God created mankind with an urgent compulsion to defend himself from all threats to his life, which is only sensible if His creation was to survive. That means mankind must have food, water, and shelter. One must add money (or some substitute) to the list since money is required to survive. (Sex is probably the second strongest urge of man, but that’s another article.)
Societies’ laws must reflect the fact of man’s basic urges. That is why it is not wrong to kill in defense of one’s own life or the life of others, especially family. When taking a wife, a man is obligated to be the protector as well as partner, parent, and provider. That’s one reason why every man should own a gun and know how to use it and be willing to use it if necessary.
This truth goes back to ancient Jewish law that gives a homeowner the right, even the duty, to kill a person during a night home invasion since he can expect the most dangerous intent. At night, a homeowner has limited knowledge of the threat to the family, while he can make a fair assessment of the threat in the daylight. However, if it is the daytime, a homeowner must try not to kill an intruder.
Moses instructed in Exodus 22:2-3, “If a thief be found breaking up, and be smitten that he die, there shall no blood be shed for him. If the sun be risen upon him, there shall be blood shed for him; for he should make full restitution; if he have nothing, then he shall be sold for his theft.”
So, a homeowner can kill any night intruder since he does not know how dangerous the thief is. For sure, he is in the home for nefarious reasons, so he can be shot, and the shooter goes free. The thief got what he deserved. If he were not in another’s home, he would be alive. He did not exercise common sense and paid with his life.
Unbelievers and nonthinkers always quote Christ’s command about turning the other cheek. That seems to be their favorite verse after, “Judge not.” It’s one thing to turn your other cheek to de-escalate a situation but another when a brute is swinging a ball bat at the head of your wife or child.
Many laws come from this principle: stand your ground, citizens’ arrest, involuntary manslaughter, etc. This principle has numerous ramifications, such as vigilante committees, bounty hunters, posses, Guardian Angels, paladins, Robin Hood, Superman, etc.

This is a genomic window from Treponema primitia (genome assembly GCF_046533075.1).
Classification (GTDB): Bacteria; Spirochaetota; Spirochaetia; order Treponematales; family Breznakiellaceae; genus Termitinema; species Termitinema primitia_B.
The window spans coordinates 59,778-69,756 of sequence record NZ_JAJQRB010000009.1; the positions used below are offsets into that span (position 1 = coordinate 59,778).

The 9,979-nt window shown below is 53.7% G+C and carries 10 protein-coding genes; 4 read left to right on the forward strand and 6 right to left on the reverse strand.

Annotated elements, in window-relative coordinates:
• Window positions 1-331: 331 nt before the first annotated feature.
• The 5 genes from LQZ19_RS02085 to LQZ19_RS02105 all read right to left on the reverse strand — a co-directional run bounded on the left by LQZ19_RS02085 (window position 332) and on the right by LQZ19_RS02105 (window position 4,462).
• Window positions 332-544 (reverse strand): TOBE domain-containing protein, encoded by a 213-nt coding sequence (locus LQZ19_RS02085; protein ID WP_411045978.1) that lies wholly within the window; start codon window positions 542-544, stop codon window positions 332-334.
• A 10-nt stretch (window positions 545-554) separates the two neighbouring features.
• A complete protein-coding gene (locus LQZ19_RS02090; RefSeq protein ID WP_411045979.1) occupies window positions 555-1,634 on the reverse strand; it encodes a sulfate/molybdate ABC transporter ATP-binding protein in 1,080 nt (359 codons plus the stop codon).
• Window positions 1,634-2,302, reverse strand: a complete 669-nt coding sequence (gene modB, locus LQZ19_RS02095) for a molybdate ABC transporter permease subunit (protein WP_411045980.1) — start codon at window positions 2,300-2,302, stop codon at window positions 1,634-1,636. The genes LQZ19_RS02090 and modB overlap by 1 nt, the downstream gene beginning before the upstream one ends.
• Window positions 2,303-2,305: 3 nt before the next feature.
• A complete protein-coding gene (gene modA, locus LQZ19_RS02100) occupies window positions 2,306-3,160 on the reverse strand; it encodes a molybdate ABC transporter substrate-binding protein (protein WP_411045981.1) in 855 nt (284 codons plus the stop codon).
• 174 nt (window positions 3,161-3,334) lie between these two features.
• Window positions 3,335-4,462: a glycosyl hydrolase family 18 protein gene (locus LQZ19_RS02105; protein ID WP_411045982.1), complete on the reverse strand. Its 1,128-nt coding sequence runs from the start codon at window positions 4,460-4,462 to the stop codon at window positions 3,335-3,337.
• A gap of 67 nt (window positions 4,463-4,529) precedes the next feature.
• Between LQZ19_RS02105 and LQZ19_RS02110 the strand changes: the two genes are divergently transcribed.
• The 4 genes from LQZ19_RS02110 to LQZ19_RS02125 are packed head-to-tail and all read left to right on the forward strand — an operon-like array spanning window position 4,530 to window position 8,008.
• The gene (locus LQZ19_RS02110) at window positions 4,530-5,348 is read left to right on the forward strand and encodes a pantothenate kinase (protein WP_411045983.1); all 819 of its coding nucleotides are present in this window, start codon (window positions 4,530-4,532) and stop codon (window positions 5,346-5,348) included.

The need for law and order is seen in a ship’s captain since sailors were often on the sea for months or years at a time. In the event of any problem, the captain’s word was law.
In recent years self-defense has been much in the news, especially with the Kyle Rittenhouse and the Ahmaud Arbery cases. People or groups that don’t care for or believe in self-defense or personal accountability have often used the word vigilante, especially if a minority person is the culprit. According to Merriam-Webster, a vigilante is “a self-appointed doer of justice.” The true vigilante was a rough, sometimes crude, but fair-minded man who stood ready in the night to visit violence and judgment on those who would do harm to the young, helpless, and innocent.
It seems most far-leftists believe minorities can do no wrong, and if perchance they should, it was Whitey’s fault. It is racist to hold a minority to the same standard Whites are held to! Wait a minute, isn’t that racism? All sane and honest people would agree.
However, vigilantes go back to ancient times. The first recorded case seems to be when Abraham’s nephew Lot and his family and their food supply were taken by rogue kings. Abraham and his trained militia of 318 servants chased the thieves almost to the city limits of Damascus, Syria. Lot and his family and all their goods were recovered.
During the 12th century, the Knights Templars protected travelers to the holy land. It wasa Catholic military order founded in 1118, headquartered on the Temple Mount in Jerusalem. It became a wealthy, powerful Catholic order famous for its financial acumen, military prowess, and protection of pilgrims. After Muslims lost control of Jerusalem and the Holy Land, many Europeans were determined to visit the Holy Land but traveled through Muslim-controlled parts of Europe. The Knights Templars provided them safe travel.
There were great swaths of territory in America’s earliest days without any kind of law and order. Each family was on its own. That’s why every family had a musket over their fireplace or in the corner. People had to keep the peace whenever men gathered to start a community. When one man or group of men took advantage of others, the good guys often formed a vigilante committee to handle the bad guys until an official could be hired for that purpose.
Settlers from eastern cities in the late 1800s needed protection. One of the essential needs was law and order on wagon trains during their long trek from St. Louis westward through vast territories of dangerous savages and organized evil men. Wagonmasters had enormous authority since there was no established law for vast stretches of land. As travelers settled in areas along the way, they created vigilante committees since there was no authority for hundreds of miles. Additionally, many private groups such as bounty hunters, private guards, Indian scouts filled the gap until the law came to the towns and cavalry forts were built.
Historian Carl Coke Rister declared, “[T]he vigilantes unquestionably served the frontier well in ridding it of desperado control. They bridged the gap between the lawless frontier and the orderly communities, which came later.”
The vigilantes consisted of noble good guys, ne’er-do-wells, misfits, average individuals, etc.; and through it all, much good, as well as some harm, was done.